I'm debating whether to tell you on the front end that my brain is fried, or to just let you figure that out as you read. Hmmm....
OT: Deut. 16:1-17:20
One benefit of getting to read the same things over and over (is it just me, or are we, in fact, reading the same things over and over?) is that you get to pick out themes. One recurring theme that I don't think I've mentioned is, "Remember who you are." God very much wants the people to REMEMBER EGYPT. REMEMBER SLAVERY. REMEMBER WHO GOT YOU OUT. I'm not one to overuse caps lock (I'm more an italicizing gal), but I think those words merit capital letters. After all, God seems to be basically shouting them at the Israelites throughout Moses' speech. And it seems that the reason God wants them to remember those things is because they need to remember how much they have been given. It is crazy how prone we all are to forget that.
When we forget how much we have been given, according to this speech, we become proud. We begin to think that we deserve our blessings, and we turn away from God. We also tend not to treat those less fortunate with compassion. At least, that's the principle I get when I read these reminders of Israel's slavery and deliverance so closely connected to instructions to be compassionate to the poor and to the alien. And so closely connected to reminders to follow all of God's instruction, as we saw today.
The lesson I take away from these repeated reminders of Israel's past is that I should always remember how much God has given me. I should always remember that I am nothing without God.
My mind was also blown a bit by the instructions regarding kings. This is an example when God's omniscience makes my brain shut down. I know that when the people wanted a king, God took that as a sign of rejection of Him. Yet, He granted them their wish, even though it didn't appear to be his will. The commands in 17:14-20 kind of confuse me, b/c they seem to give guidelines for this future thing that God doesn't want, but He will allow. That's just kind of weird to me.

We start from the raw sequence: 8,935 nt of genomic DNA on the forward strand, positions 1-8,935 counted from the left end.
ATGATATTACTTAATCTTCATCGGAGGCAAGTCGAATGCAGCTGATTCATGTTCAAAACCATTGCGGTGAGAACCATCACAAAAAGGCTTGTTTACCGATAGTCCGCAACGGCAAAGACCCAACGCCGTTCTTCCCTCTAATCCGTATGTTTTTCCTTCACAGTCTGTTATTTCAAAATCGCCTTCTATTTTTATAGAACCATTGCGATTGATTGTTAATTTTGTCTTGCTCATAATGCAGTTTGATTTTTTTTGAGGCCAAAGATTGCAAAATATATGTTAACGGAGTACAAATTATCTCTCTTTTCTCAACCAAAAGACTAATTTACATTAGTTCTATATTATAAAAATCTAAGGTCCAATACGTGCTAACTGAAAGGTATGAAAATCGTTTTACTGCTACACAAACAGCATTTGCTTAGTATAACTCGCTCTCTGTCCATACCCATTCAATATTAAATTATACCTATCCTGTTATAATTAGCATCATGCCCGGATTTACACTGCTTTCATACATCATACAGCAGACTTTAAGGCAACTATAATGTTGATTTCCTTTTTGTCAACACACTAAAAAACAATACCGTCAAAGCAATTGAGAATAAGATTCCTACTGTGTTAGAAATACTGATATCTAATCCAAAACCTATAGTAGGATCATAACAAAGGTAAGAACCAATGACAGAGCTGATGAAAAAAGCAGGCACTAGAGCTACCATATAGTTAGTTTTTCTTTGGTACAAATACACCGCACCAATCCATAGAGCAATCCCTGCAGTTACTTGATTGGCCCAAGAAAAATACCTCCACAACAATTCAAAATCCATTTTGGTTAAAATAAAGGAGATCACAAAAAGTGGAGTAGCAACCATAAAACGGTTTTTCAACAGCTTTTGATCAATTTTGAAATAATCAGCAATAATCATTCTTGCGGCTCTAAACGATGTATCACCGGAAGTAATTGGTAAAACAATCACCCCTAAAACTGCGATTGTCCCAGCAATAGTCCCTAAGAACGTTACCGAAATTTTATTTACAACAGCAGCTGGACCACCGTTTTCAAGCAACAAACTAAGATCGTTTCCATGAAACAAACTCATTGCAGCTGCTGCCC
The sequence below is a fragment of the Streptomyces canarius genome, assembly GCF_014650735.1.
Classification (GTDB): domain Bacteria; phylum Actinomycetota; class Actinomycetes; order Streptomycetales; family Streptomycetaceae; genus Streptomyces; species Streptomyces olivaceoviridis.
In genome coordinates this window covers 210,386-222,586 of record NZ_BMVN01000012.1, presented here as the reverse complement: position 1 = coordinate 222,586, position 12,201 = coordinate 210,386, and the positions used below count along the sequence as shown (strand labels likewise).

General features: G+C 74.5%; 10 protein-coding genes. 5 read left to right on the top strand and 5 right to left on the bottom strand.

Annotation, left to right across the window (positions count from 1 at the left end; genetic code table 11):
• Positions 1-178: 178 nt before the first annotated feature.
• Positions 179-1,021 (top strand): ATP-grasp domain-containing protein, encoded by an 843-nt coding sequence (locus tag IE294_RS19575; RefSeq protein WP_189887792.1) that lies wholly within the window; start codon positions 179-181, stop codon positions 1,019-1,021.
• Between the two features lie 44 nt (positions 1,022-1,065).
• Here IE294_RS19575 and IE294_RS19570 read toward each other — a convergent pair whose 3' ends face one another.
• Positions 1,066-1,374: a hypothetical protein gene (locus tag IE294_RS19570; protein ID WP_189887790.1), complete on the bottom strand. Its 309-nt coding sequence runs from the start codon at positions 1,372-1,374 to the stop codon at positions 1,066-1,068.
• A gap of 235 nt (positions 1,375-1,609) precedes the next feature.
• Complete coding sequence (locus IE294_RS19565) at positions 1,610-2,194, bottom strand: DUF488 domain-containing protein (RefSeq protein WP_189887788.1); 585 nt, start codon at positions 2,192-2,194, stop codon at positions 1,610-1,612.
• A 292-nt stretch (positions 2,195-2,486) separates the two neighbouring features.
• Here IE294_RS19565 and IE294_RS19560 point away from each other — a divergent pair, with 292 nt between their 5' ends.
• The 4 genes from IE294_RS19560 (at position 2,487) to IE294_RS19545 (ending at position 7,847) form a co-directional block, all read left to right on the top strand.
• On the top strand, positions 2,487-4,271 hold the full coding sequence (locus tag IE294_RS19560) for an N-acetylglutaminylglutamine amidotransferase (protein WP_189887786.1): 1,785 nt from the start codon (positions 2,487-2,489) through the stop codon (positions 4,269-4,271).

NT: Luke 9:7-27
The feeding of the 5,000 strikes me as the "not enough" miracle. It sprang from people not feeling that they had "enough." Last time, I talked about how Jesus was on emotional empty after hearing about the death of John the Baptist. He had gone away to a private place to mourn and regroup, and was instead met by a desperate crowd wanting a piece of Him. Even though, emotionally, He didn't have "enough," He still chose to act out of compassion and love. During today's reading, I focused on how the disciples didn't have "enough" food. And yet, they brought what they had: five loaves of bread and two fish. In both cases, the people without "enough" gave what they did have...and it became enough. And that was the miracle.
And really, that is the essence of any miracle. If we all had enough to meet our needs, we wouldn't need any miracles in the first place. If people always had enough health or enough ability or enough money, then why would would be the point of a miracle? A miracle is what happens when God takes our "not enough" and makes it "enough." In that sense, it is a miracle whenever we serve "beyond" our abilities, when we keep loving even when our tank is bone dry. It is a miracle whenever God gives us the strength to do what we honestly can't do on our own. I love how, in the feeding of the 5,000, Jesus gives the bread back to the disciples and lets them distribute it. Jesus puts the resources into their hands, tells them what to do with it, and when they obey, He takes care of the rest. That is cool to me.
After feeding everyone, Jesus tells His disciples that they must die to themselves. As you all probably know by now, I love to ponder the dying to self verses. I have become quite sure that the key to life is found in them (no, really). To me, death to self is the definition of true love. And love, we know, is what it is all about.
Oh, Solomon. How interesting that you would appear today just after I read all the laws that your kingship broke. After all, you amassed all kinds of wealth and had tons of concubines, in direct violation of Deuteronomy 17:17. Tsk tsk. And you are supposed to be so wise! The fear of the Lord is the beginning of wisdom, young man. Someone wise once told me that.
Oh wait. That was you.
Verse 9 is so interesting to me: "Better to be a nobody and yet have a servant than pretend to be somebody and have no food." I totally agree with that statement, and yet it seems like an odd proverb. I do like the idea of not being fake and not living above your means just for show.